First known use of barbed wire in Texas (1857), by John Grinninger, immigrant from Europe, worker in an early Austin iron foundry. Grinninger, who lived on Waller Creek (NE of here) grew fruit, vegetables and flowers. To protect garden, he ran homemade barbed wire along top of his fence. Noted peace officer and sometime outlaw Ben Thompson is said to have recalled years later that in youth he tore jeans on that fence. Grinninger was murdered in 1862. In 1867 first U.S. patent on barbed wire was issued.
Expansion of the cattle industry in 1870's led to business for wire-makers, for Midwest and Western America lacked timber for fences. John Warne "Bet-A-Million" Gates created a sensation in the 70's in San Antonio by penning wild cattle with barbed wire.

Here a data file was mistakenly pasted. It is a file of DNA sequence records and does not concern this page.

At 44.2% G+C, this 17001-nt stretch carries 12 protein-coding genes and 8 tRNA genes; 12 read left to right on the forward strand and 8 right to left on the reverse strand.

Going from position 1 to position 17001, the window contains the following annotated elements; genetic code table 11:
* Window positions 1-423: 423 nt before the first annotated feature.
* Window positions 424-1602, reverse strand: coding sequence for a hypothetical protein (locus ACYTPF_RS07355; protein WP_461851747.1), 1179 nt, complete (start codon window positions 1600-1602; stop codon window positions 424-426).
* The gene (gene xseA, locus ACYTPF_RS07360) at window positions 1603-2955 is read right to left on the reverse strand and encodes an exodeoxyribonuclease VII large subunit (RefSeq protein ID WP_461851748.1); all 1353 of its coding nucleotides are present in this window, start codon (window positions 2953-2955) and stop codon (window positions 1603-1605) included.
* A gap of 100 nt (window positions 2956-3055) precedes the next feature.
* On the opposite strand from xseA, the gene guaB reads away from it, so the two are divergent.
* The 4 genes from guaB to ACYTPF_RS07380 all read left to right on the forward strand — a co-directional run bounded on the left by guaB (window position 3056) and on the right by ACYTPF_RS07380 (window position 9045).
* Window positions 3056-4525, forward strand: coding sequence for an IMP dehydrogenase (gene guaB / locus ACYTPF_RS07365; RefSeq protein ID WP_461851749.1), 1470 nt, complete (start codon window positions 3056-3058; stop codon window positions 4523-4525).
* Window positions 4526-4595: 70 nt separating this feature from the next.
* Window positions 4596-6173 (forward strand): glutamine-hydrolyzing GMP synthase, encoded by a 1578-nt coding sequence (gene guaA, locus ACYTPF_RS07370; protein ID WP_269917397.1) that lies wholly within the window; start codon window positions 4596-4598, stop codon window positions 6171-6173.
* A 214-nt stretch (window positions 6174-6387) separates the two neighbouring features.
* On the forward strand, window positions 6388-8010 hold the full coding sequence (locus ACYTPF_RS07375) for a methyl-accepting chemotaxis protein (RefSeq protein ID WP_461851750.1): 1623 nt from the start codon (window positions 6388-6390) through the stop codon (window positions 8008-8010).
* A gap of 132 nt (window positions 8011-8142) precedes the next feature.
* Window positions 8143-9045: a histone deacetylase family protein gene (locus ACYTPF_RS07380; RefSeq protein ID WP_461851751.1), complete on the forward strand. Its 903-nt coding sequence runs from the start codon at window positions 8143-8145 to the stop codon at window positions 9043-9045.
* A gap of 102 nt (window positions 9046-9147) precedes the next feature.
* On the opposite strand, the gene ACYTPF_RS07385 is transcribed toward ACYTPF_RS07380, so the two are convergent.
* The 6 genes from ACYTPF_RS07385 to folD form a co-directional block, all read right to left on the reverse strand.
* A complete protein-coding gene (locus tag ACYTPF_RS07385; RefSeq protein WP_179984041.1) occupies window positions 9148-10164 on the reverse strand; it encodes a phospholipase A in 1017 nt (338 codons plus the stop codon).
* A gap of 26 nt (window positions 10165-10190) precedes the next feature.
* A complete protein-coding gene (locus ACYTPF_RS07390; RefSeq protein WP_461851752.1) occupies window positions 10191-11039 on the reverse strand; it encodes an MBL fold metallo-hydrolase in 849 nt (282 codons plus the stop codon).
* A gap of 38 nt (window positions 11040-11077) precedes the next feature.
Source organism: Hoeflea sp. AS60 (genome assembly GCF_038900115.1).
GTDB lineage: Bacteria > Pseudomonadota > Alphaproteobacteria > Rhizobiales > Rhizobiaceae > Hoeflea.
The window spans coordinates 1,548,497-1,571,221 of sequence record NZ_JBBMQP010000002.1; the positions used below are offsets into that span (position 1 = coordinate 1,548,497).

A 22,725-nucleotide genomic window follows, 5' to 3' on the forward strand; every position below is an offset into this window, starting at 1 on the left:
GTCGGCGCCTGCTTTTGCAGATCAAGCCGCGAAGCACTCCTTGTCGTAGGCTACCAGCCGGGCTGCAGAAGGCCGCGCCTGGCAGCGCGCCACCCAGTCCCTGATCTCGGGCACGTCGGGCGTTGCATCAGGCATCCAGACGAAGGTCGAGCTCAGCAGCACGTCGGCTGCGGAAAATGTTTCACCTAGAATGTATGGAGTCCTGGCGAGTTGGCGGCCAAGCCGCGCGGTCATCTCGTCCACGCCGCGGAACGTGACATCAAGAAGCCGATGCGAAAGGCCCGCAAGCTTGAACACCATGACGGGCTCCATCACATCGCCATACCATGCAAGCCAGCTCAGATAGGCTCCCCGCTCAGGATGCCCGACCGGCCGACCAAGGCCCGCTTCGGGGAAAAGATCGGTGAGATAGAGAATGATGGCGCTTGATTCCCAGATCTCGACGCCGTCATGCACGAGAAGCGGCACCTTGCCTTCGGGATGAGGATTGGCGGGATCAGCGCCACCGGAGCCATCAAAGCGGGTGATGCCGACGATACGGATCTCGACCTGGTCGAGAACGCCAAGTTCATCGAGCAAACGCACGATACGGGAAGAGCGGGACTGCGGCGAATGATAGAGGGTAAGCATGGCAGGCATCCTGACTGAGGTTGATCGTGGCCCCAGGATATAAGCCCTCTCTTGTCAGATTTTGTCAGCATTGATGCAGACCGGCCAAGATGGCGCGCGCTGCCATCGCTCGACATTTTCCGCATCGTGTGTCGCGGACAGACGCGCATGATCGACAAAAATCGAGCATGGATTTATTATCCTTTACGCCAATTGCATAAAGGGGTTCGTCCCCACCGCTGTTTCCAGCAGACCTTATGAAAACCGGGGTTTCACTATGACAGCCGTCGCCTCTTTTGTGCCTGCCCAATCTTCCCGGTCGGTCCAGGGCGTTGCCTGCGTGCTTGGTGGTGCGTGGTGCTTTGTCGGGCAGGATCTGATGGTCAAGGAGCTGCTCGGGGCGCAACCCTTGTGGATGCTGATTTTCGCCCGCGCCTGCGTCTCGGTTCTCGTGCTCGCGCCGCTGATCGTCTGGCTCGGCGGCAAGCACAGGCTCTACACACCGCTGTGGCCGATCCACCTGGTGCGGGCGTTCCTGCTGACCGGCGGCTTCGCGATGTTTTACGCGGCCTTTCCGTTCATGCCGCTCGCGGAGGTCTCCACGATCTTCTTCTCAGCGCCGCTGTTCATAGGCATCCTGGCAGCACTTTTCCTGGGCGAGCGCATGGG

Joseph F. Glidden and Isaac L. Ellwood of Illinois were most successful barbed wire manufacturers in the United States. Their Texas manager, H.B. Sanborn erected "model" fences in 1870's-80's in Grayson and Potter counties, showing ranchers the practicality of enclosing vast acreages. Barbed wire is said to have saved ranching from extinction. It gave each landowner control of cattle breeding and property.
Wire's many styles are now prized by collectors.